Degenerator – The Abyssal Throne


Canadian duo, Degenerator, bonded over a love of the early Smashing Pumpkins records and a mutual admiration for gothic rock. As veterans of the Edmonton rock and metal scenes, Barrett Klesko (All Else Fails) and Jonathan Webster (ex-Striker) want to make alternative rock heavy once again and rescue it from its post-grunge malaise. That’s an uphill task for any band hoping to wade into a rock arena that often feels like a graveyard for artists with no purpose. Fortunately, Degenerator did not read the brief for modern rock bands and decided to cake their music in abrasive noise and perilous amp fuzz. The Abyssal Throne is a reminder that this type of music can be as filthy as a water tank.

Klesko created Degenerator to satisfy the restless urges building up inside his head over the last few years. These urges called him to maximum overdrive guitars and bowel-shaking bass frequencies. Opener, ‘Eternalism’, starts in mono sound to announce the shape of the riff in the first twelve bars before the stereo settings surround you and let the noise flow. You’ll pout your lips and raise your eyebrows with a nod of the head and then gasp when the duo reset for the first verse after establishing a momentum. It could be a dream rock song with soothing vocals if not for the growling bass guitar lines. Klesko’s salacious goth voice adds a different shade of anxiety to the music before he steps on the distortion again, like Cave-In during their major label era. Listen carefully – there’s a subtle technicality to this music, especially the intricate guitar sequencing hidden among the menacing vibrations.

Only after the first three tracks do you wonder if Klesko trusts the strength of his singing voice over the top of the noise smoking from his amps. Grungy guitar distortion adds muscle to the abstract arpeggios of ‘Finality’ as the drummer feels his way into the mood of the song. Degenerator show here that they can find a groove in their introverted musical approach. A thick wall of noise permeates through the fuzzy melodies like torchlight in a morning mist. The guitar tone is straight from the rehearsal room with a dry plug-in on ‘The Day That Never Comes’. You can’t accuse this band of manipulating their sound at the digital mixing desk.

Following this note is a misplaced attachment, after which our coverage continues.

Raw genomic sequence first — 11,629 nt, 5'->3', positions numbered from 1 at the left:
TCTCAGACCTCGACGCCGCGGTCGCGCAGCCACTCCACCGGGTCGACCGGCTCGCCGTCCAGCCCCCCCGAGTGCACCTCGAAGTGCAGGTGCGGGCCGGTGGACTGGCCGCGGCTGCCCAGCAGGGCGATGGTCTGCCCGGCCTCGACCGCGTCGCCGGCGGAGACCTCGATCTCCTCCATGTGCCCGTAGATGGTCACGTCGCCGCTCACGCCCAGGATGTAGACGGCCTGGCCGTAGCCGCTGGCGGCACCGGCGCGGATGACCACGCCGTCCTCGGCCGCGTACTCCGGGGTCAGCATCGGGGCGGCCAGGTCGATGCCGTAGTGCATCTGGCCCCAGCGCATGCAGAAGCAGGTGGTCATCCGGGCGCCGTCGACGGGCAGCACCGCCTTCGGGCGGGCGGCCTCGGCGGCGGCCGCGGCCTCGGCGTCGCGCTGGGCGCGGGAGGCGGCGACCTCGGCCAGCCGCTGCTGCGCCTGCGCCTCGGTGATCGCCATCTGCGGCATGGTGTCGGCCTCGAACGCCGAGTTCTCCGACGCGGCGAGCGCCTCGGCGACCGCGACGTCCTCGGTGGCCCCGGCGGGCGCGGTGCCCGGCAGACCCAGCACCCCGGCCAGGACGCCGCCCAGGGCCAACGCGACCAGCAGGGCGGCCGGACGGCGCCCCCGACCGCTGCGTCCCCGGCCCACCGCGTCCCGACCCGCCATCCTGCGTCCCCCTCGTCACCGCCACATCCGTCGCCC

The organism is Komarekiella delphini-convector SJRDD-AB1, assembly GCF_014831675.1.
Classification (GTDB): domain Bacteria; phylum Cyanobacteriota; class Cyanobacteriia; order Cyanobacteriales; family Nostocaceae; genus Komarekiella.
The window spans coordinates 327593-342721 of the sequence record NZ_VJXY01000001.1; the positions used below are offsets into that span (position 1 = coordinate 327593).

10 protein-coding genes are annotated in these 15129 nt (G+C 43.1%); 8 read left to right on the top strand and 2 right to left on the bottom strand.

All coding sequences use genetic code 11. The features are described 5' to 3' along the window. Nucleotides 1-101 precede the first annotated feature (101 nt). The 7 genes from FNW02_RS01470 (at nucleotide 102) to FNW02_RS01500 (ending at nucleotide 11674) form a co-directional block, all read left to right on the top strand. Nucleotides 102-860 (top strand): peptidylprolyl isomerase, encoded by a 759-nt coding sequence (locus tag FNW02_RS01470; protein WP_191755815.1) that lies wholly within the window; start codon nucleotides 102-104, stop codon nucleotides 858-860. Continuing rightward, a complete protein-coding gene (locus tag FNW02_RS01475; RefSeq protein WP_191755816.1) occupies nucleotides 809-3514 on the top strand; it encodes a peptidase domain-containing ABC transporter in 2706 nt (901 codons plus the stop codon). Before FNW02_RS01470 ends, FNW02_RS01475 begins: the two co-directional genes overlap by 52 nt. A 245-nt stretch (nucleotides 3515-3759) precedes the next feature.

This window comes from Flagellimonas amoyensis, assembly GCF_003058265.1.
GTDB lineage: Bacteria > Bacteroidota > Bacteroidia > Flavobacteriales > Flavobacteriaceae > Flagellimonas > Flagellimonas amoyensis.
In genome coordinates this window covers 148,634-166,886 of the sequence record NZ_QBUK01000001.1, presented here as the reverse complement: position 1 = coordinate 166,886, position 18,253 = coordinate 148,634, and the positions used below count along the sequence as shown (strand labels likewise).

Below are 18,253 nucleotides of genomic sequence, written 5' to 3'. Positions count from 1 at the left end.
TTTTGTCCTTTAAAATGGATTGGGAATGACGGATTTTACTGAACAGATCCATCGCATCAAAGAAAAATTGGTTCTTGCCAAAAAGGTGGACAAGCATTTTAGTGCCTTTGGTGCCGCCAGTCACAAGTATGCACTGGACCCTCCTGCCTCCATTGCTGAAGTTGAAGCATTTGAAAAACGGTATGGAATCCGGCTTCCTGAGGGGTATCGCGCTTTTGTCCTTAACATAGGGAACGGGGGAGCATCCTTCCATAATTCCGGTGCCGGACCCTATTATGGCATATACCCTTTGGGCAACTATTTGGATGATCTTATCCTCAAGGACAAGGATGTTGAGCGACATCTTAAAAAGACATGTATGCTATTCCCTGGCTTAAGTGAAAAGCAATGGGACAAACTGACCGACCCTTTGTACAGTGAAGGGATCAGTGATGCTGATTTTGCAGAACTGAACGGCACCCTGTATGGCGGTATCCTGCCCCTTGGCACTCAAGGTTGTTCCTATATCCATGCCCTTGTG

Fuzzy rock guitars and goth vocal lines make for an unusual combination, and they often save these songs from a stoner rock lethargy when you’re ready to press the skip button. ‘Neurotonic’ would be a bland reminiscence of Black Rebel Motorcycle Club if not for the captivating effect of Klesko’s drowsy voice projections. It’s debatable whether the heavy amp gain and fuzzy chord vibrations in ‘Darkness Prevails’ are too heavy for Degenerator’s singer to handle. Like Katatonia, there’s no way Klesko can make his voice project the chorus on a live stage using this type of snarled baritone style.

The room to manoeuvre in rock music comes with too many restrictions, not least the genre’s obsession with subverting the blues and honouring the legacy of punk. Klesko approaches ‘Hiraeth’ like a storyteller remembering dark times. “If it’s all for nothing, then nothing really matters anyway,” he laments. A creeping sense of slacker nihilism nags at the back of your mind every time you hear a fuzz riff. Fortunately, the ugly bass fretting and delay-heavy guitars kill off any chance of a pristine radio rock outcome in ‘The Spiral’. The chorus is too sedate to deliver a meaningful repetition point, but the playful neo-jazz of the middle eight offers a pleasant surprise and leads into a flurry of blasts beats and roaring fry screams. This is more like it.

Why do most rock bands want to correct history and go back to 1999 when the spectre of grunge still haunted mainstream guitar music and hindered its evolution? Degenerator have the benefit of hindsight to see where the innocuous successors to Soundgarden, Mudhoney and Pearl Jam went wrong, and they do a competent job of trying to rehabilitate the reputation of rock for those with heavier music tastes. A rare injection of masculine vocals in ‘Heart Like a Hole’ reminds you that guitars as loud as these need a powerful throat to bring them to life.

The Abyssal Throne asks you to close your eyes and absorb its blurry textures for meditational effect, yet it leaves you shortchanged by an inability to take you to the next level of consciousness. Degenerator know what they want to achieve, but your expectations might not align with their codes.

JVB


Verdict


Release Date: 24/11/2023

Record Label: Self-released

Standout tracks: Eternalism, Finality, The Spiral

Suggested Further Listening: The Hyena Kill – A Disconnect (2021), Cave-In – Heavy Pendulum (2022), Jaww – Supercluster (2023)